Thursday, May 26, 2011

Turkey spinach meatloaf

On my way back from Puerto Rico, I was reading trashy magazines on the plane. Don't judge me too much, I was on vacation and I had read the Omnivore's Dilemma, while on the beach (incidentally, it's very good if you are interested in food issues). One of the magazines I read was the May issue of Self, which had a tasty looking recipe for low-calorie turkey meatloaf.

I actually don't like meatloaf normally. The idea of eating a big slab of greasy meat never really appealed to me but this looked delicious! Maybe it was because it had spinach in it. Plus I had about 2 lbs of ground turkey in the freezer from when my dad visited and all the other ingredients on hand too, except for the spinach.

When I started to mix up the ingredients, one thing was abundantly clear - the recipe did not call for nearly enough bread crumbs. I imagine this is make it healthier, since it's part of Self's weight-loss program, the Self challenge. I was also really tempted to pour some red wine over the meatloaf, Portuguese style, but I did not, maybe next time. It also called for feta, which I don't know, seemed weird to me, maybe I'll give it a shot some time.

Turkey Spinach Meatloaf (with my adaptations, original is here)

1 lb ground turkey
1/2 cup seasoned bread crumbs
2 eggs
3/4 cup chopped spinach
2 cloves of garlic, chopped
1/2 Tb of Oregano
salt & pepper

Preheat oven to 350 degrees. Mix all ingredients together in a large bowl. Grease small glass baking pan (circa 9x11). Form meat mixture into a loaf and place in greased pan. Bake for 40-45 minutes.

This was super delicious, I ate significantly more than I should have. One note for the singletons, this will make 3-4 servings. If you wanted to pare it down, you could use half a pound of meat, 1 egg and adjust everything else accordingly to get two smaller servings but it is by no means huge if you follow the directions above.

Following the Self recipe exactly, a 1/4 of the meatloaf is 270 calories, taking out the feta will definitely lower that a little but since I increased the bread crumbs, I'd imagine it to come out about even. So long as you pair it with a healthy side, you are looking at a very low calorie dinner - unless you eat as much of it as I did!

Taste: A
Cost: A+ (ground turkey is much less expensive than other meat options)
Waste: A+ (The ingredients are basic and should be easy to use any extras)

Thursday, May 19, 2011

Urban Gardening: Update!

I'm just getting started getting things planted in the garden. I was surprised how late the last frost in DC is! I also did not want to plant things right before I left on vacation, so I had to wait. It was torturous passing all the plants Home Depot had on display every day on my way to and from work.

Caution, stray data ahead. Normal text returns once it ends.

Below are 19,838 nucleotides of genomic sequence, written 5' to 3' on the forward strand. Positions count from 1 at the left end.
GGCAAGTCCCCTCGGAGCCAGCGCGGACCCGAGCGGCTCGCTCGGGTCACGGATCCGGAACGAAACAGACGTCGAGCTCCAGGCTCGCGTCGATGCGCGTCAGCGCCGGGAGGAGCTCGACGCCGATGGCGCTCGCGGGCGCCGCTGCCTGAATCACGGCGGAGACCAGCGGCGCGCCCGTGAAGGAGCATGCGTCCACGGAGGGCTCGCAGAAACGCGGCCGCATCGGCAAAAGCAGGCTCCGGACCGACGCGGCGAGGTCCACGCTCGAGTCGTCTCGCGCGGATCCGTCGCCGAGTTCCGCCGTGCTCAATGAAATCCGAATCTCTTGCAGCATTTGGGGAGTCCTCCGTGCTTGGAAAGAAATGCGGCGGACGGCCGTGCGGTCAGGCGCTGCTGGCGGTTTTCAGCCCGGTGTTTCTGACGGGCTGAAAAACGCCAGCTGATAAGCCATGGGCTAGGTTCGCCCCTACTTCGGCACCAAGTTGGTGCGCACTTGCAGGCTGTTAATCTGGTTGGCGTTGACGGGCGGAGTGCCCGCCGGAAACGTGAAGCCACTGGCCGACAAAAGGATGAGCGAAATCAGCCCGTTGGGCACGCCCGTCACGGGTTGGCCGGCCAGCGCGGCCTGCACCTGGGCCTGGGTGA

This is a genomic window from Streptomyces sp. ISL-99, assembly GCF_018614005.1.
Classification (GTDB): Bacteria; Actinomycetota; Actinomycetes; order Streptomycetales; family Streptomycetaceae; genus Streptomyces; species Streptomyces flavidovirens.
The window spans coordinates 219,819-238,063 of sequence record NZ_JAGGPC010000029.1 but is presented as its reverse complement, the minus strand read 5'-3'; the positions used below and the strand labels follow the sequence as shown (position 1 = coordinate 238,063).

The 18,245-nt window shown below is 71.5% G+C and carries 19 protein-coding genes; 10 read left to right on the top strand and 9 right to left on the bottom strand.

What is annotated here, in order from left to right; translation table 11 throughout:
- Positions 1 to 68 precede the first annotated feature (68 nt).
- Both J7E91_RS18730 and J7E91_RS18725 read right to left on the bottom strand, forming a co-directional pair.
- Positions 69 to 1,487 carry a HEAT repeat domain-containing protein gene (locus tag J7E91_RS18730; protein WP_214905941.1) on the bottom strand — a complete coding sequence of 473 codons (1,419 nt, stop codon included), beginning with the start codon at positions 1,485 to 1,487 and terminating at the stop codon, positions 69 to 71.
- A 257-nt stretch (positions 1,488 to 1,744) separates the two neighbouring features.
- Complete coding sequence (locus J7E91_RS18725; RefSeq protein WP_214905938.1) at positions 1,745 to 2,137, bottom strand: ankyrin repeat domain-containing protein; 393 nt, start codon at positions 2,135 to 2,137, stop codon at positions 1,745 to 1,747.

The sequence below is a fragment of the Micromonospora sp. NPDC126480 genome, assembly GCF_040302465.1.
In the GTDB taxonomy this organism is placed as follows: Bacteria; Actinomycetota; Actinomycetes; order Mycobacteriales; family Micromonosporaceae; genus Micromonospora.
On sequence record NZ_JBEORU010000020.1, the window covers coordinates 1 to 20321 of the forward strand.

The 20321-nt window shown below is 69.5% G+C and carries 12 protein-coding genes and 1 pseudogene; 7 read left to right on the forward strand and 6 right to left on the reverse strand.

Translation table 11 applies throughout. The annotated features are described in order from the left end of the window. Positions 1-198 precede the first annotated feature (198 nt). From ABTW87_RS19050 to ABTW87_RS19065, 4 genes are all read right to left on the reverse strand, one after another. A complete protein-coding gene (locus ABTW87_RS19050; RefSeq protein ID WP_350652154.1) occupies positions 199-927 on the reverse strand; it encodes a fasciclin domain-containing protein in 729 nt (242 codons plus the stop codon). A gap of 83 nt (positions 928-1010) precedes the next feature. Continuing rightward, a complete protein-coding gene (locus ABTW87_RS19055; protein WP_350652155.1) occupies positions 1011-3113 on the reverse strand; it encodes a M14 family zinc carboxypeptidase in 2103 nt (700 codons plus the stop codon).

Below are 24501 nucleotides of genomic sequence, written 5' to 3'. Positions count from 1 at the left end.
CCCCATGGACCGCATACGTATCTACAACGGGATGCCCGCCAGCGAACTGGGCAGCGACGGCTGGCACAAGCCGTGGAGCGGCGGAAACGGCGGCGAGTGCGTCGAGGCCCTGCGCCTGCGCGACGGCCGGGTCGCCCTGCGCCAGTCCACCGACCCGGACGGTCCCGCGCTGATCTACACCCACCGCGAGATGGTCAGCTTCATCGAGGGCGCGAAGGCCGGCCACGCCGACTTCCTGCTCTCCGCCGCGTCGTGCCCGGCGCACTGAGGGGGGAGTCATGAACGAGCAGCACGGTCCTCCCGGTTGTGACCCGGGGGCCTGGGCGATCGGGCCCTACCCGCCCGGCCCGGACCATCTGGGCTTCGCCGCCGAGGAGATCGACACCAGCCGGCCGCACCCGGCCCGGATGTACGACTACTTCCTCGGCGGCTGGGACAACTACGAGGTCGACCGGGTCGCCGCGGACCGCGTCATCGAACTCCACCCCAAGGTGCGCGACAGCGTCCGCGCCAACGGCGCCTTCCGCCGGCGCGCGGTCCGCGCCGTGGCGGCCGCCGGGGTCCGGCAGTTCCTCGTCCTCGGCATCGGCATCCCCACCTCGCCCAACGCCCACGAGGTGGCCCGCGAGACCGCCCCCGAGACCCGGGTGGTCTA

But now, I have plants. And a growing awareness that I don't have a clue what I'm doing. I felt a tiny bit overwhelmed surveying all of my options for pot sizes, tomato varieties and potting soil.

By the way does anyone know if there is a USDA standard for organic potting soil? I could not figure out if there actually was a difference looking at the package. I'd rather use something the compost-derived nitrogen than petroleum. Please let me know if you have any information.

I decided to start small, I bought two pots which I hope are big enough (the next size up looked huge) a cherry tomato plant and a red pepper plant. I felt that I was most interested in these vegetables and they would take longest to fruit, though why I thought that I have no idea. I took my plants, soil and pots home and set to work. I gingerly placed my plants in there new homes on top of lots of soil. I sent my sister, an avid gardener, a photo of my accomplishment.

Later, when her and I were talking on the phone, she basically told me I screwed it all up. Apparently, I should've broken up the roots when replanting them, so that they take better to their new home. Apparently, there are also varieties of tomatoes bred for growing well in pots and I should have looked for one of those. Oh well, good thing I only started with two plants. Hopefully, they will still turn out alright.

Thursday, May 12, 2011


One reason I haven't posted in a while, is that I was on vacation last week! I went to Puerto Rico with a friend and have come back very tan. You might be wondering, what are the tasty things to eat in Puerto Rico? Good question!

In the cab from the airport, my friend and I had the fortune to have a very dynamic driver. Not only did he point out all of the interesting sites we passed but he also recommended multiple restaurants. He told us the typical dish from Puerto Rico is monfongo - green (unripe) plantains mashed and stuffed with some kind of meat. You can stuff it with pork, chicken, beef or seafood. We went to one of the restaurants he recommended, called Raices, which had a whole mofongo menu.

I had mofongo with fried pork, delicious!